Accessibility.Blog

Digital Accessibility for the Travel Industry

May 17, 2019 11:43:56 AM EDT

Now that the weather is warming up and summer vacation season is approaching, it’s the perfect time to discuss the question of accessibility for travel and tourism. The question of travelers with disabilities is too-often overlooked — yet people with disabilities represent a valuable segment of the travel industry.

According to a 2015 study by the Open Doors Organization (ODO), more than 26 million people with disabilities traveled for business or pleasure in the previous two years, taking 73 million trips. What’s more, U.S. adults with disabilities spend $17.3 billion annually on their own travel. Another research paper estimates that the accessible tourism industry in Europe could generate €88.6 billion ($98.8 billion USD) in revenues by 2025.

In this article, we’ll discuss the question of accessibility for travel and tourism, with a particular focus on digital and website accessibility for the travel industry.

What is accessible travel?

“Accessible travel” is the concept that all people — including people with vision, hearing, mobility, and cognitive impairments — should be able to do what they want to do and go where they want to go without facing unnecessary barriers, physical or digital, that prevent them from enjoying their travel and tourism experiences to the fullest capacity possible.

3 frequent concerns for travelers with disabilities

1. International travel

Within the United States, the Americans with Disabilities Act (ADA) governs the question of accessibility for government institutions, as well as places of public accommodation such as restaurants, hotels, movie theaters, shopping malls, hospitals, and libraries. Although it’s not an automatic guarantee of accessibility everywhere, the ADA has helped to make the U.S. one of the most disability-friendly countries in the world.

Of course, the ADA applies only within the U.S. Other countries have their own legislation in regards to physical accessibility.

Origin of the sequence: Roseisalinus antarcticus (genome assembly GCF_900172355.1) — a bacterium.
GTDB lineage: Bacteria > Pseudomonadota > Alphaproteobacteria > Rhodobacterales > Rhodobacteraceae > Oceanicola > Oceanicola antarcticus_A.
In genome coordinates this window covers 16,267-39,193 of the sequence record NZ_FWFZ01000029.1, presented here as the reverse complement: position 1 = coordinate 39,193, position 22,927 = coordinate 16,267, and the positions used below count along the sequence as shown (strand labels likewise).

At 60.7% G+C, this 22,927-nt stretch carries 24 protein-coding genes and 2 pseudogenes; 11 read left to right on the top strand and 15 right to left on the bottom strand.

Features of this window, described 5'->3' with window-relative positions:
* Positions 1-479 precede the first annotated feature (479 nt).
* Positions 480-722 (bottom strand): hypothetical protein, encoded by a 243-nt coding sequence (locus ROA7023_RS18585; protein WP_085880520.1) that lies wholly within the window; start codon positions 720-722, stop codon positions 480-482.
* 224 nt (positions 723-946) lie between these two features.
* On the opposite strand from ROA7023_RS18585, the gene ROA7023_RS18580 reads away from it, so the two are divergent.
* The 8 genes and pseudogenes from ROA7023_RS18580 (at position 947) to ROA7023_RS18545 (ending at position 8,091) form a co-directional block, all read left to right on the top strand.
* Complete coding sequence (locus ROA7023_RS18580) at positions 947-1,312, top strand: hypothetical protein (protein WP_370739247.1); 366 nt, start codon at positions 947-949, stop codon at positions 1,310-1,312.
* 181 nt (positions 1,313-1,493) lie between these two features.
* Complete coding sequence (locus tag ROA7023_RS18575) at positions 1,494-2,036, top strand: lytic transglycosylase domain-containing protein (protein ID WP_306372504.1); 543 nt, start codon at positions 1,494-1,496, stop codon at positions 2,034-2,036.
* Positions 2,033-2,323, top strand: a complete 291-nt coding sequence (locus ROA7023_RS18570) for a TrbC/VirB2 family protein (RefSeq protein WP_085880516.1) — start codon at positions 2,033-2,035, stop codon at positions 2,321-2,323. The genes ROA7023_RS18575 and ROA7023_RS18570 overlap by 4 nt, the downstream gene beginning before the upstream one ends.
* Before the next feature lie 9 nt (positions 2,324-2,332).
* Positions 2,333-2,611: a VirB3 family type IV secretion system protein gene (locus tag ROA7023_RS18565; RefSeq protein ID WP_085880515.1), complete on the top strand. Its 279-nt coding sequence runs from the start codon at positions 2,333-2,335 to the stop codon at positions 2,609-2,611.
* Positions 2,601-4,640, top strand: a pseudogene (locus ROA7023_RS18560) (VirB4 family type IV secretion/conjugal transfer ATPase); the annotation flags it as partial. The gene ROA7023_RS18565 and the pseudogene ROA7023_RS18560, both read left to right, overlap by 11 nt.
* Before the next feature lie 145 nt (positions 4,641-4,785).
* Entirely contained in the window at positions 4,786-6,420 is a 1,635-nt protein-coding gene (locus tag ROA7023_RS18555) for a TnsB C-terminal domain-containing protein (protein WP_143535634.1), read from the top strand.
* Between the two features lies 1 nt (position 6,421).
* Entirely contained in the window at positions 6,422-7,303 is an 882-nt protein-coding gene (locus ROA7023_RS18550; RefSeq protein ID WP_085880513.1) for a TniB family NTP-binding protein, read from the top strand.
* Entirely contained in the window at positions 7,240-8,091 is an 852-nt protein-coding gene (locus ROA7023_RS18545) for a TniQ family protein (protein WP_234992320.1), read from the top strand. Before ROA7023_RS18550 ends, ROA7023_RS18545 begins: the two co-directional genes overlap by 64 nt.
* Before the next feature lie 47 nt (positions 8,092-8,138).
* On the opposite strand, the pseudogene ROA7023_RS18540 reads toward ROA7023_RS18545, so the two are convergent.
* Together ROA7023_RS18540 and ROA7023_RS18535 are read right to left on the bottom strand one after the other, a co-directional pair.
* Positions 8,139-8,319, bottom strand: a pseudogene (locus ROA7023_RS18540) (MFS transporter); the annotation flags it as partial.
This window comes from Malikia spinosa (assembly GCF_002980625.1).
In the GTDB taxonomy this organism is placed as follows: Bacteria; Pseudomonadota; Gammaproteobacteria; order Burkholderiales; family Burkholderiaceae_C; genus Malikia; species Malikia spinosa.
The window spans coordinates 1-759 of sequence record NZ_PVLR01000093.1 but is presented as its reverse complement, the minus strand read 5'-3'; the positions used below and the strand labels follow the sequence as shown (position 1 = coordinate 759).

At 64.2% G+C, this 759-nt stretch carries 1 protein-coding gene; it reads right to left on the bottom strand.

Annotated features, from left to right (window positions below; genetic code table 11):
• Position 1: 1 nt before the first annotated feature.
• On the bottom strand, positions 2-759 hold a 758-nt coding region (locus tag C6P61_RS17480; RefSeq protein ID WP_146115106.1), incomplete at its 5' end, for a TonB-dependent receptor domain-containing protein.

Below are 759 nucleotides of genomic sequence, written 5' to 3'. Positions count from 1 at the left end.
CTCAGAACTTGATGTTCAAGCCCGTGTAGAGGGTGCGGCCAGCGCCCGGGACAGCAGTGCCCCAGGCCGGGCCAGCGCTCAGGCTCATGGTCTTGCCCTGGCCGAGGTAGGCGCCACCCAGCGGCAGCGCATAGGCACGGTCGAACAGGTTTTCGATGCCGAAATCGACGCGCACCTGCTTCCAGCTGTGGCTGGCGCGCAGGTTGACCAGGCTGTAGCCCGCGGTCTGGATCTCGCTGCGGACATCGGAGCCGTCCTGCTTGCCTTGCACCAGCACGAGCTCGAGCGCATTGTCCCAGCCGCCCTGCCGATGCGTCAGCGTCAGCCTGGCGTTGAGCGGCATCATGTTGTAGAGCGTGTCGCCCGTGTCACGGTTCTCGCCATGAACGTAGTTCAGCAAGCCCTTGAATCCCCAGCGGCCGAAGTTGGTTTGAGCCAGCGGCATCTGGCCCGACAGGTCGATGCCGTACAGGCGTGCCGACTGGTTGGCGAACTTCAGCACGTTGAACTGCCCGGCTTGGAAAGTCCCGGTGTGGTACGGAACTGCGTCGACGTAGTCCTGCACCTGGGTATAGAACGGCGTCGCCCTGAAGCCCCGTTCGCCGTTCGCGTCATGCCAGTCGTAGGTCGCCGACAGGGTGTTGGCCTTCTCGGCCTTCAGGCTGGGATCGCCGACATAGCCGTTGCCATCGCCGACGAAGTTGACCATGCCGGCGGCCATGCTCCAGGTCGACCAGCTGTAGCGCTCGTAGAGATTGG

In general, developed countries, large urban centers, and modern buildings are more likely to be accessible to people with physical disabilities. Less developed countries, older buildings, and more isolated destinations may have little in the way of disability-friendly infrastructure.

The lack of worldwide standards for accessibility can make the question of international travel more complicated for people with disabilities, potentially requiring in-depth research before a trip.

2. Transportation accessibility

Even traveling within the U.S., different methods of transportation may present different challenges.

For example, the U.S. Air Carrier Access Act officially prohibits commercial airlines from discriminating against passengers with disabilities. However, according to the ODO study, roughly two-thirds of adults with disabilities say that they’ve had challenges with airlines and airports. These difficulties include poor customer service, lost or damaged wheelchairs, and the boarding and deplaning processes.

The good news, at least, is that these figures are down from the previous survey in 2005, when over 80 percent said that they had problems with air travel.

Other methods of transportation such as trains, buses, subways, and taxis may present their own issues for people with physical disabilities. For instance, only one-quarter of the subway stations in New York City contain elevators, making it difficult or impossible to use for many people with restricted mobility.

3. Building accessibility

Problems with accessibility may not end once you’ve arrived at your destination. Common travel locations such as hotels, restaurants, museums, retail stores, universities, and conference centers may be more or less friendly to people with disabilities.

Travelers should become familiar with the term “places of public accommodation,” which describes businesses that are generally open to the public (such as those listed above). Within the U.S., the ADA requires places of public accommodation to be accessible to people with disabilities.

However, note that the ADA may not apply all buildings or private clubs.

Digital accessibility for travel and tourism

Travelers with disabilities may need to do extra preparation beforehand, taking special care to ensure that the transportation, facilities, and accommodations will be accessible to them. Some travelers with disabilities may prefer to work with “accessible travel agents” who are attuned to their concerns, while others use the internet to perform their research and make bookings.